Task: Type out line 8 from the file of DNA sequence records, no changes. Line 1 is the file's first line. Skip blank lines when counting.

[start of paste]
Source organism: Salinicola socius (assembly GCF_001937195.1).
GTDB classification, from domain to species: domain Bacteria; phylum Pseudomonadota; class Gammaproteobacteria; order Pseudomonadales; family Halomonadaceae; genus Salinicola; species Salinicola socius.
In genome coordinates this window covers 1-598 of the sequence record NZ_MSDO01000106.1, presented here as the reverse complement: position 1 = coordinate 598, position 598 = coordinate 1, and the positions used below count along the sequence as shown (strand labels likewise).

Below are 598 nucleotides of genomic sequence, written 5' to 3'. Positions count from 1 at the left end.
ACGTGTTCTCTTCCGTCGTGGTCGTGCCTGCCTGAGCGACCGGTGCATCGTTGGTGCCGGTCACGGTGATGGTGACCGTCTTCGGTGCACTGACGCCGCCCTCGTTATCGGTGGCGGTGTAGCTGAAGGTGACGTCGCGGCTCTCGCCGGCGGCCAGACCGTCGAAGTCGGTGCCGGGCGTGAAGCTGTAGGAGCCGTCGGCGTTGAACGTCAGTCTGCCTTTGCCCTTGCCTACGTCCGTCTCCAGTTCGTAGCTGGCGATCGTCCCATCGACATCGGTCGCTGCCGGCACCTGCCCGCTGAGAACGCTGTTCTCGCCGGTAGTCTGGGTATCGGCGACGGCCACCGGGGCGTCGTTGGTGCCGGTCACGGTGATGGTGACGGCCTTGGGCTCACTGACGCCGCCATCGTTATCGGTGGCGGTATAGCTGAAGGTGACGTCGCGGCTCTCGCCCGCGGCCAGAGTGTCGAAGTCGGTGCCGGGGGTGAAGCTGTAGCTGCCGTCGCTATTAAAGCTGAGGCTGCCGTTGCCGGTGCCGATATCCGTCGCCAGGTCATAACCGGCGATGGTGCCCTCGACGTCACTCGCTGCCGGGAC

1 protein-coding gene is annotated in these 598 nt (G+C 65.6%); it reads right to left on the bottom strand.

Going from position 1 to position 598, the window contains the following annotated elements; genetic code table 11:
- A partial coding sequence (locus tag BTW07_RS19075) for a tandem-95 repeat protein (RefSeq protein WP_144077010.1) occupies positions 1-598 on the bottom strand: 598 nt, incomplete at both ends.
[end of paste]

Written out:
- A partial coding sequence (locus tag BTW07_RS19075) for a tandem-95 repeat protein (RefSeq protein WP_144077010.1) occupies positions 1-598 on the bottom strand: 598 nt, incomplete at both ends.